In the clinical setting, self-competence has long been recognized as one of the best predictors of mental state [5]. This is exemplified by the results of several recent studies: Improvement in self-competence is the most significant predictor of therapy success in the case of social anxiety [6]. Low levels of self-competence combined with perfectionism have a predictive value for episodes of binge-eating [7]. For alcohol-dependent patients, the willingness to commit to positive change is significantly associated with self-competence [8], as is the outcome of therapy in the case of adolescent drug addicts [9]. In the context of inpatient psychotherapy, positive competence expectancy is predictive of improvement in daily functioning [10], as well as reduction in the frequency and duration of hospital treatment [11]. Furthermore, the course of symptom development in psychotherapy inpatients is significantly related to the development of self-competence [12], with successful patients showing a greater increase in the confidence to solve own problems [13]. Already in 1994, after reviewing the current state of psychotherapy research, Grawe, Donati and Bernauer [14] came to the conclusion that the most effective factor of psychotherapy lies in the development of self-competence.

Against this backdrop of widespread evidence for the beneficial influence of competence expectancy, the question arises as to how an increase in self-competence can be achieved in psychotherapy. Bandura [1] assumes that self-competence is formed through learning experiences gained in mastering tasks and situations and comparing one’s own competence with that of others. In this context, significant others are thought to play a supportive role. They can provide emotional support, relay values, serve as role models in demonstrating constructive coping strategies and encourage an active exploration of the environment. Bowlby’s Attachment Theory [15] further contributes to an understanding of the role of significant others. The theory postulates that positive experiences of support in exploring the environment promote a positive “internal working model” with a self-image that embodies competence. This working model affects the building of relationships as well as the ability to pursue one’s own goals in the face of emotional strain. The development of attachment is thus a central element in the development of both social and generalized competence expectancy [16].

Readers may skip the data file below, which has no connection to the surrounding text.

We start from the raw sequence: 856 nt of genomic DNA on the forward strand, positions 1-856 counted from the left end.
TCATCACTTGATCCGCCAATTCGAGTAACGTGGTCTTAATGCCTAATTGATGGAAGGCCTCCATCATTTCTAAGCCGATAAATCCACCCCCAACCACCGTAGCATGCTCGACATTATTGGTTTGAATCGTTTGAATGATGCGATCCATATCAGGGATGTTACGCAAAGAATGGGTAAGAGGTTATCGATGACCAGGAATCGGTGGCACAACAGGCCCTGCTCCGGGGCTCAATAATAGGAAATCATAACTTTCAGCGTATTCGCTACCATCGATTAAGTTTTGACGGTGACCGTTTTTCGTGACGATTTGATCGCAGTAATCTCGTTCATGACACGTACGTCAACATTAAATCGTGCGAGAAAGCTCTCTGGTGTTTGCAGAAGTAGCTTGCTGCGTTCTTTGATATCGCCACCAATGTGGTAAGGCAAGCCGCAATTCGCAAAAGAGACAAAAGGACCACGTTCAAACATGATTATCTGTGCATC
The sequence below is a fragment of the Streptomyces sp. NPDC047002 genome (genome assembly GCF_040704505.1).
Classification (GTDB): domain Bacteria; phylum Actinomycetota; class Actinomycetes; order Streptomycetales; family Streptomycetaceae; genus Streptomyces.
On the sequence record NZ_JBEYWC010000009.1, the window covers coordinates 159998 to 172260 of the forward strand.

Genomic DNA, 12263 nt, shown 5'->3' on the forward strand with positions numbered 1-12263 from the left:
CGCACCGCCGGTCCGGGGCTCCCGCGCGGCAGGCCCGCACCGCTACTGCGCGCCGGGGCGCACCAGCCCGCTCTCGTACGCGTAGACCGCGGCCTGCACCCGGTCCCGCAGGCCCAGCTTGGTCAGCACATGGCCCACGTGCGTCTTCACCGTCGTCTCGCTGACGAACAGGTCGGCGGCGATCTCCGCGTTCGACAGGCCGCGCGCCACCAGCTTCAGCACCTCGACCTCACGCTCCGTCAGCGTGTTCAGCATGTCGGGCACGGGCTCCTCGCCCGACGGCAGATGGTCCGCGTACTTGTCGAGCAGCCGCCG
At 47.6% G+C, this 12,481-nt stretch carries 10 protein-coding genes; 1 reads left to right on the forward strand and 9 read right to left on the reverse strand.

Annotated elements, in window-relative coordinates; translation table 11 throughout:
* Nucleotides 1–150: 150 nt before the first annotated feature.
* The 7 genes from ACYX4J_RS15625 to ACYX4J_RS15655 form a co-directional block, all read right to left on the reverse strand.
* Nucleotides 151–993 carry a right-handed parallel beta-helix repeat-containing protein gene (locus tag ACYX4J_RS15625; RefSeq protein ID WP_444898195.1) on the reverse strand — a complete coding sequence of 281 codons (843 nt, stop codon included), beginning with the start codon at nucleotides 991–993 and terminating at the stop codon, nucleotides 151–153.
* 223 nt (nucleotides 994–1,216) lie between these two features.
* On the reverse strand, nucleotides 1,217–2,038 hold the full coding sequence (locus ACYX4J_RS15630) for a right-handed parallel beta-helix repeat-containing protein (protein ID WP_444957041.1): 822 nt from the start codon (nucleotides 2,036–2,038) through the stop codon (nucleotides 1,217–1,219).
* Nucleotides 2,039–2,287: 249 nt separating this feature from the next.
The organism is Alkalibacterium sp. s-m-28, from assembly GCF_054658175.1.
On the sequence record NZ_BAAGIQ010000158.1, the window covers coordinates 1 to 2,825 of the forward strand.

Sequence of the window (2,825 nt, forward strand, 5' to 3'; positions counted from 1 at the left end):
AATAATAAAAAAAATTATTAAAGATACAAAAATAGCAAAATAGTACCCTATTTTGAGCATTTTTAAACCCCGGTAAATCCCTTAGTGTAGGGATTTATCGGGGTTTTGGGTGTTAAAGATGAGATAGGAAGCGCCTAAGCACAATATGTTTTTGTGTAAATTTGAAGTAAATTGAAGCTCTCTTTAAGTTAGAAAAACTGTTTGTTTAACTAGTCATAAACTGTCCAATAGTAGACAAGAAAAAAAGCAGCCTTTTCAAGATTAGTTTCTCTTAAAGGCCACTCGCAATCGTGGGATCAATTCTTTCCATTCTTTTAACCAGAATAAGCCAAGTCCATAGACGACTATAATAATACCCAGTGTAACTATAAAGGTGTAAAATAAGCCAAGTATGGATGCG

A number of studies have empirically investigated the relationship between attachment and self-competence. A comparably high level of self-competence was, for example, found in securely attached sixth-graders [17]. In studies based on student samples, social self-competence has been shown to mediate between attachment anxiety and feelings of loneliness [18] or attachment anxiety and avoidance [19]. In patients with depressive or agoraphobic disorders [20], one dimension of insecure attachment, namely the need for approval, has been found to be significantly correlated with self-competence.

It is in connection with this very aspect of positive experiences of support that the psychotherapist comes into play. The assumption that competence expectancy can be influenced by the therapeutic relationship, is found e.g. in Mallinckrodt’s Social Competencies in Interpersonal Process (SCIP) model [21], although the model also accepts that competence expectancy in turn influences the therapeutic relationship. However, as yet this has been subject to insufficient investigation. As significant others, therapists fulfil important functions in promoting current perceptions of self-competence as a foundation for competence expectancy in mastering future problems.

Research questions

The present study aims at addressing the mutual associations between perceived self-competence, symptom distress and relationship experiences in psychotherapy against the background of theories and empirical research. Inpatient therapy represents a suitable research setting, since it also permits an investigation of non-therapeutic relationships with fellow patients that are known to play a significant role in successful therapy. For the purpose of ensuring inter-individual comparability of results, perceived generalized self-competence with respect to “solving one’s own problems” is examined. This represents a key component of specific problem-solving competence [22], [23].